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By Martha C. White

Hiring bounced back in April after a terrible March, but wage growth still disappoints.

“Last month’s job numbers were a bump in the road,” said Andrew Chamberlain, chief economist at jobs site Glassdoor. “When you take a broader view… the fundamentals underlying the labor market are still very strong.”

March's unpleasant surprise — half the jobs economists expected, later revised down even further — was a one-off blip, experts say. But the benchmark unemployment rate, at 5.4 percent in April, masks a less-healthy recovery for two other important job-related metrics: the labor force participation rate and the number of long-term unemployed.

“We’re really not getting labor force participation up appreciably,” said AFL-CIO chief economist Bill Spriggs. “We’re still essentially flying just above the treetops.”

The labor force participation rate, or the share of working-age Americans who are employed or at least looking for a job, rose 0.1 percentage point to 62.8 percent. But that was just up from a 36-year low. Average hourly earnings rose 2.2 percent from a year ago, although only by 3 cents to $24.87 from March.

These two factors are culprits for the stubbornly slow wage growth that frustrates economists and policymakers— not to mention workers.

“We’re still essentially flying just above the treetops.”

“I think we’re all expecting and really eager to see more pressure on wages,” said Melissa Kearney director of Brookings Institution’s Hamilton Project policy group. “There’s still slack in the labor market.”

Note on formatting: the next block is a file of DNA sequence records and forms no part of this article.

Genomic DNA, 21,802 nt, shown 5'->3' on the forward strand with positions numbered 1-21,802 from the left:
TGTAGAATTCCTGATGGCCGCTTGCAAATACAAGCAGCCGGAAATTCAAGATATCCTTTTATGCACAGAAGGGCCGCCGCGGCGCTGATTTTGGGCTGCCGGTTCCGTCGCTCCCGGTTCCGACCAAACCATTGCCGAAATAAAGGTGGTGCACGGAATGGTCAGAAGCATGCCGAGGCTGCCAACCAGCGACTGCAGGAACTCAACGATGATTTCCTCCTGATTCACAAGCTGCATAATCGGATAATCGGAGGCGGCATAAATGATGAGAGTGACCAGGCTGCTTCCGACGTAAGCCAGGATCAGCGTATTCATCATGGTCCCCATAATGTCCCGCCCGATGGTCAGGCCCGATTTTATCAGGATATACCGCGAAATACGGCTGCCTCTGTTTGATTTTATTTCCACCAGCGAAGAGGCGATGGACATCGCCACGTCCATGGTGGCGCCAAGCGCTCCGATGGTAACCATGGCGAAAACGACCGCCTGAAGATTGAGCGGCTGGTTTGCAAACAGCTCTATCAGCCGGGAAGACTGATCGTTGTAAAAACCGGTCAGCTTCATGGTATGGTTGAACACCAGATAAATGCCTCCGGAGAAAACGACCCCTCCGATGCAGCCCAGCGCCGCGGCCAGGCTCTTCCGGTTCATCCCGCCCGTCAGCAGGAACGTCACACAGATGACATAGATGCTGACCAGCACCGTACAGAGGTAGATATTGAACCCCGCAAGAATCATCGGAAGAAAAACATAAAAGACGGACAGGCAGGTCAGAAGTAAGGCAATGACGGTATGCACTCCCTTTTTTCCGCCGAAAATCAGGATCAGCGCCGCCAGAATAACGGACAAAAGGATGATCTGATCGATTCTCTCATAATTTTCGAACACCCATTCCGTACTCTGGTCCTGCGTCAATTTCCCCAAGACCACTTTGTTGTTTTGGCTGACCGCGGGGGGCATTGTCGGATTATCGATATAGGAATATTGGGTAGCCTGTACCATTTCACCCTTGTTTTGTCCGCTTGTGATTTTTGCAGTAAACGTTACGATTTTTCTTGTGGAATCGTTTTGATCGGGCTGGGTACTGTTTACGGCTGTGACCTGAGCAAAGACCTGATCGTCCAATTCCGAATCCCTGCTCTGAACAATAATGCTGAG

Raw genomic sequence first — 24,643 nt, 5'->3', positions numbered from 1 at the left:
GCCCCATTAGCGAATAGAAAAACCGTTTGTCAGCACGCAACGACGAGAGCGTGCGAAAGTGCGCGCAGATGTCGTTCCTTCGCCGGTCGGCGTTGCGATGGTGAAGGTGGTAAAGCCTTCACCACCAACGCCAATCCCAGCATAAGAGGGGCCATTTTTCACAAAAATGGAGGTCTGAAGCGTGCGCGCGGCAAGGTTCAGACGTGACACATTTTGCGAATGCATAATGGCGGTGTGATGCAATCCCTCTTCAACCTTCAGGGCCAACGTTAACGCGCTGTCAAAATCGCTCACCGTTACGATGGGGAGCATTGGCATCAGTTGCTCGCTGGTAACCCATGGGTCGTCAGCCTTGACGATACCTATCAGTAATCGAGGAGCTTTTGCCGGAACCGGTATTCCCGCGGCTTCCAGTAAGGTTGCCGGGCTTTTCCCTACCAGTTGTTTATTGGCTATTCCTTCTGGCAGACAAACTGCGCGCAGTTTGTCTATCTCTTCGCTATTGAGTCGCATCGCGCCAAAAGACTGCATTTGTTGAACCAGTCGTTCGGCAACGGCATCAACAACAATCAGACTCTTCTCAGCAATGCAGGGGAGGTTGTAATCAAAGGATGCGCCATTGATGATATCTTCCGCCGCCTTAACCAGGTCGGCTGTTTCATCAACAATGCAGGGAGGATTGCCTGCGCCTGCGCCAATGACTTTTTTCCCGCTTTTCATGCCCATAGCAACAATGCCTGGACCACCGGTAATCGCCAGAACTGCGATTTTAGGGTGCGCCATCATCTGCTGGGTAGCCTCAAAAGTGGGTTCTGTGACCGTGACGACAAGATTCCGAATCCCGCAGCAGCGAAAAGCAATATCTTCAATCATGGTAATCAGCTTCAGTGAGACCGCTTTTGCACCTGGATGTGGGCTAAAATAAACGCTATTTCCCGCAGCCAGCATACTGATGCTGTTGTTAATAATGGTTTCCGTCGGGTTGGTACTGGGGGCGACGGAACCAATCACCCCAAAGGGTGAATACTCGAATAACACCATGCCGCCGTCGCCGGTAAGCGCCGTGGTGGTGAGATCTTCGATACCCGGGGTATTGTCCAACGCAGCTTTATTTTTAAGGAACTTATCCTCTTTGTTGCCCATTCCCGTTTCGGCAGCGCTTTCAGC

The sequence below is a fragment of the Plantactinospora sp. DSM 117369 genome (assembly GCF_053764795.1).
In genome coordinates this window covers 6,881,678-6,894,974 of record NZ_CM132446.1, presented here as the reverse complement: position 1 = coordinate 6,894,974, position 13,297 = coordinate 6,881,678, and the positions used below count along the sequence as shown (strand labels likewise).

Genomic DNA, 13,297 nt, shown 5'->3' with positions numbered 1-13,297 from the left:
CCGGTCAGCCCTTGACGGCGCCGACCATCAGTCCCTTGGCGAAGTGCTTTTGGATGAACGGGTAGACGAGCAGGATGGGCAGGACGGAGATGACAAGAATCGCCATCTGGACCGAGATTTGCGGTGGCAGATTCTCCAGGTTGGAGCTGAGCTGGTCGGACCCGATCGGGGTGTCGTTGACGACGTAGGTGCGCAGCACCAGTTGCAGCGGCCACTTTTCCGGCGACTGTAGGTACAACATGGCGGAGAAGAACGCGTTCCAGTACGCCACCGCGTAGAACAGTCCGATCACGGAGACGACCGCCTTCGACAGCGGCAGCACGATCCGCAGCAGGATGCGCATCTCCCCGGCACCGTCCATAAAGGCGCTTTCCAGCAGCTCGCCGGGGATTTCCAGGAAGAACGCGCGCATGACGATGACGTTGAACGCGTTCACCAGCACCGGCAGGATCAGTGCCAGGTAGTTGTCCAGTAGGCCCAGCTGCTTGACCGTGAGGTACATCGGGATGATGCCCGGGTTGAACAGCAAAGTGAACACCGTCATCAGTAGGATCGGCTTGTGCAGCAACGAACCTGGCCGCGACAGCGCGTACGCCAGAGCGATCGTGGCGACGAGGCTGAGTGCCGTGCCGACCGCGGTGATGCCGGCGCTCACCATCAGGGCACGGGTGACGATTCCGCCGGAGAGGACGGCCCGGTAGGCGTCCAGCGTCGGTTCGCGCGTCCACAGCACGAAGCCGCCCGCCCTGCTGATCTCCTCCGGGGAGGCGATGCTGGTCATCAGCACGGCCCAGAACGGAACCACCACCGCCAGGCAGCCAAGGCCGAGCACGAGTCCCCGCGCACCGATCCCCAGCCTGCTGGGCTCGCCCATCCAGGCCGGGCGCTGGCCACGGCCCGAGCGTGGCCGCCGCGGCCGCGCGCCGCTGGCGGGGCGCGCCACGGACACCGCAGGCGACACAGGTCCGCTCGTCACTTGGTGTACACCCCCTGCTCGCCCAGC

Over the past year, long-term unemployment has improved a little bit, but people out of work for 27 weeks or longer still make up almost 30 percent of unemployed workers, while the labor force participation rate really hasn’t budged at all in the past year.

“These days, as important if not, in some cases, more important, is how the wages are looking,” said Mark Hamrick, Washington bureau chief at Bankrate.com. “Here we are eight years later, median household income has not yet gotten back to the peak of 2007… People are still recovering.”

There might be a light at the end of the tunnel, though. Maury Harris, managing director and chief U.S. economist at UBS, said wage growth could pick up as employers start raising wages for better-paying jobs. “Up until recently the low-wage jobs were increasing more than the high wage jobs,” he said. “However, over the last 12 months, that differential has narrowed… High-wage jobs are rising almost as fast as the low wage jobs.”

This could be the break America needs. “Wage growth is finally accelerating,” said Moody’s Mark Zandi chief economist. “That’s going to become much clearer in the months ahead. That’s a big plus for the economy… and our collective psyches,” he said. Since so much of our economy relies on consumer spending, the confidence boost fatter paychecks deliver has a direct impact.

“It’s really about pay,” Zandi said.

-- Reuters and CNBC contributed to this report.